As pressure mounts from Barack Obama and his cabinet to solve the economic crisis, Citibank announced that they will use $36b of TARP money to make loans which hopefully reduce excess reserves at the Federal Reserve and increase money supply (M1).
Recently the M1 multiplier has fallen below 1.00; a multiplier below 1 implies that for every dollar the Fed pumps into the monetary base, less than $1 is created in M1 money supply.
The hypothesis behind boosting the monetary base to combat economic weakness finds its roots in the monetarist school of thought, more specifically Milton Friedman and Anna Schwartz. In their book,
, Schwartz and Friedman pointed out that the Federal Reserve did not do enough to inflate money supply during the Great Depression. The economic theory has served central bankers well for almost 50 years.
Looking at the the Monetary Base vs. Industrial Production since 1959 we find a picture that an economist would love. Since it is generally accepted that monetary policy can take at least 6 months to filter into the system it is prudent to lag monetary base 6 months when comparing to industrial production. In doing so, we find that since 1959 the correlation between an increase in monetary base and a corresponding increase in industrial production is 0.96, with an R-squared of 0.92. Nice, tidy and easily understood - step the on gas and the car goes.
However, over the last year this relationship has been breaking down or more importantly it has reversed. As the Fed pressed the pedal on the monetary base, industrial production has declined.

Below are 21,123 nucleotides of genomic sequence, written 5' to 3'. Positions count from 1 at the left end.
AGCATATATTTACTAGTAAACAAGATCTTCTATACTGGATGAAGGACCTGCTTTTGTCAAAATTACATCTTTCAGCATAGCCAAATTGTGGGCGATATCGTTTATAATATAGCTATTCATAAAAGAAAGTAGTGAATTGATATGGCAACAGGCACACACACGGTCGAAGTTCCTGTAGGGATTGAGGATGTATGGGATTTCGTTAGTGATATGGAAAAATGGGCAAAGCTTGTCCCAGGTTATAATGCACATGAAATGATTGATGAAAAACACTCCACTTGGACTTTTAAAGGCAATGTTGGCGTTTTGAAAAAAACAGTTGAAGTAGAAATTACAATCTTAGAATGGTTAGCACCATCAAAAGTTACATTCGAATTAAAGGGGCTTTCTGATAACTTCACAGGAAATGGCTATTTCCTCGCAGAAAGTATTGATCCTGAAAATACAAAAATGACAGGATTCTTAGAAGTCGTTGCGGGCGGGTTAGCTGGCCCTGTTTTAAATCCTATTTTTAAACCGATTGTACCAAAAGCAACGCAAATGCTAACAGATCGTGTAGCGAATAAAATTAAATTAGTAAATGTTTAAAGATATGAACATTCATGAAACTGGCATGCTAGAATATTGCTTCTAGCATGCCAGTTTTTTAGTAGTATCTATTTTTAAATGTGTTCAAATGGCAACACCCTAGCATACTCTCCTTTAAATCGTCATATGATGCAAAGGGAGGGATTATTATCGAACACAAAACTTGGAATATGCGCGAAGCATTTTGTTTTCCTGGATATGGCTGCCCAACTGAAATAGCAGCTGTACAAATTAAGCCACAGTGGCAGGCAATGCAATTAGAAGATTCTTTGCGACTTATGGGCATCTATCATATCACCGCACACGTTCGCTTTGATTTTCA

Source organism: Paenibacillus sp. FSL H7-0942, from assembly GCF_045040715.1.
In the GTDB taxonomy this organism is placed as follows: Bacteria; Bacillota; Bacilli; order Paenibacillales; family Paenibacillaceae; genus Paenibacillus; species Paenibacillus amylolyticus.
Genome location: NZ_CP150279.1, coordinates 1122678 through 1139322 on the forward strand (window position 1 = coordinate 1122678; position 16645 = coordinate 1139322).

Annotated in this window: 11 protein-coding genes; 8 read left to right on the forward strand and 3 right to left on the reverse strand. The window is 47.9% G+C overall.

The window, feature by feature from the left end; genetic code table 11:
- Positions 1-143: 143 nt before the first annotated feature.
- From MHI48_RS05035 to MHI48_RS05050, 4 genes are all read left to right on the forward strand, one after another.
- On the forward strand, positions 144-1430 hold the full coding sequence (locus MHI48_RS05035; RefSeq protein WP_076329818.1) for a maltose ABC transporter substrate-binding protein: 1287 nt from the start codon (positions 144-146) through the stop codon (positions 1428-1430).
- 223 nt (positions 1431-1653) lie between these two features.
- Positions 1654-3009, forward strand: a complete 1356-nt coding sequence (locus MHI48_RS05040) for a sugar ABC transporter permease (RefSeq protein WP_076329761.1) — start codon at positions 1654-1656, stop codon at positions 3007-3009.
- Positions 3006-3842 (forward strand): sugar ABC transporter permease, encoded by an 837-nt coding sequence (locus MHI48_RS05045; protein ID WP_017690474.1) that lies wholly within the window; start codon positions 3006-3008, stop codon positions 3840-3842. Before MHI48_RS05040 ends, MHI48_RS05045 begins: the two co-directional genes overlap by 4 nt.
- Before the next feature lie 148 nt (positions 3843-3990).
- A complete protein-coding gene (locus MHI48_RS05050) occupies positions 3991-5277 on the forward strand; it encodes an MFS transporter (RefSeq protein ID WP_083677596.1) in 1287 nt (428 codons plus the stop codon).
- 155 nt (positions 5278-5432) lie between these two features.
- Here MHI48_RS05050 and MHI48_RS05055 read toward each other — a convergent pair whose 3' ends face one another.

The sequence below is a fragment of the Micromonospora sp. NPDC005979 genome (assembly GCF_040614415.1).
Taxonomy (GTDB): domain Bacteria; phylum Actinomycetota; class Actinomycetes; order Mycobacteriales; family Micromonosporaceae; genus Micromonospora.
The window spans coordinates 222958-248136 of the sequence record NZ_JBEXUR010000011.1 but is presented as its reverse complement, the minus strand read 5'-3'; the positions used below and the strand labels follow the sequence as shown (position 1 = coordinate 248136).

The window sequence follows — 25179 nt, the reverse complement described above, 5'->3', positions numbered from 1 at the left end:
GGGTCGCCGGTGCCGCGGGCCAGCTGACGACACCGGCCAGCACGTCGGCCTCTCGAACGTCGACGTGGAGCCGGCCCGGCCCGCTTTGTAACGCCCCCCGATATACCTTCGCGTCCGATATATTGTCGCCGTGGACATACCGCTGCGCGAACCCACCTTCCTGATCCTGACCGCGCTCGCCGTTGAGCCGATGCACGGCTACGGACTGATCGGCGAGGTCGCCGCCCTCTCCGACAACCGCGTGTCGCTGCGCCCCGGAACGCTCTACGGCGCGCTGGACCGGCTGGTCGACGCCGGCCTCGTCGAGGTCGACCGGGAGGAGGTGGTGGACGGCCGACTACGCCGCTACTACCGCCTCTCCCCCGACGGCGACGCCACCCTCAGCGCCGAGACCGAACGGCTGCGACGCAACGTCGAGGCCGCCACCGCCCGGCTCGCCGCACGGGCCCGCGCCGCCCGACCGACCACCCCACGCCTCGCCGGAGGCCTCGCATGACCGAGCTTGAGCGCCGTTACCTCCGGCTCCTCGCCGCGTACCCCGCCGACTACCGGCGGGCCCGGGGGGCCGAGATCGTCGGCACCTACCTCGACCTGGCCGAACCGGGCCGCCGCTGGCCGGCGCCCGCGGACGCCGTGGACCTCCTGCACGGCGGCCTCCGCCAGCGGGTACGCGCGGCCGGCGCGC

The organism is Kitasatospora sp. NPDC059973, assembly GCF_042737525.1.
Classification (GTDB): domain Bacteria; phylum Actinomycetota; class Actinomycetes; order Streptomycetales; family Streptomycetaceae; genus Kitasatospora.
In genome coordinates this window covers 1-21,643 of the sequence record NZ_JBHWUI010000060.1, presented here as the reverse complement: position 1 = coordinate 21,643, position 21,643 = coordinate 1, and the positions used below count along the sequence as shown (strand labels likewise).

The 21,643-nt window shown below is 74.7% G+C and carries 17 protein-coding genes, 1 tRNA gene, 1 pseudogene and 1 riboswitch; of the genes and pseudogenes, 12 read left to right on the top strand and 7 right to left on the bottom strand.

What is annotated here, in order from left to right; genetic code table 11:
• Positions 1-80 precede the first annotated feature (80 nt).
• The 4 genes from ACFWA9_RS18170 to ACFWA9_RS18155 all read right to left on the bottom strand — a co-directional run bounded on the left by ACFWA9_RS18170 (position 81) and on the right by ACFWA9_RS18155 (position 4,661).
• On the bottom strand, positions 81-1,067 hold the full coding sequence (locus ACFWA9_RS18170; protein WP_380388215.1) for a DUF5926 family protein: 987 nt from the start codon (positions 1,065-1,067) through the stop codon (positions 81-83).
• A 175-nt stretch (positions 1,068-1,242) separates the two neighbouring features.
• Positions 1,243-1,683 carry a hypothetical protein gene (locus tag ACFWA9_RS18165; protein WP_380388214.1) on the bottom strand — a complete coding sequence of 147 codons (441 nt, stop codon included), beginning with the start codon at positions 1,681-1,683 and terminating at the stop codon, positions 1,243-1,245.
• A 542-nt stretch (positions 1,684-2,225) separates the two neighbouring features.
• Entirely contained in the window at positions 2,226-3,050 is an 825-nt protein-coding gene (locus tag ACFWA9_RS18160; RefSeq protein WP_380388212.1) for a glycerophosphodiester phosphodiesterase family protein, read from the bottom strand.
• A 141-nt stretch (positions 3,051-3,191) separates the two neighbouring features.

To be the sure the reversal is not as statistically significant as the data from 1959 to 2008, but it is cause for concern. One possible reason the multiplier is declining and the increased liquidity is not working is the interest recently being paid on excess reserves. In an effort to gain better control over the Fed funds rate, the Federal Reserve began to pay the banks for holding money in reserve. For more on this see my post from October.
The hockey stick chart above illustrates that since September a premium has been placed on liquidity. The Fed fueled the rush to liquidity by providing a safe house for cash. It is difficult to blame the banks, they have no idea what their loans are worth and are certainly not in any mood to make yet another bad loan. Once the Fed provided an alternative investment by paying interest on excess reserves the cash poured into the vault. So while the debate rages about what the banks should do with the money, nothing will change until there is a suitable alternative to the ultra-safe, ultra-liquid Fed funds market. Until those reserves begin to leave the Fed's vault the money multiplier will continue to fall and the economic situation will continue to deteriorate. Perhaps today's decision by Citibank is the first step toward new investment. However, it is more likely that fear of political retribution was Citi's motivation rather than a preponderance of new investment opportunities. After all, didn't they just lose one of their planes?
Disclosures: I am long SKF.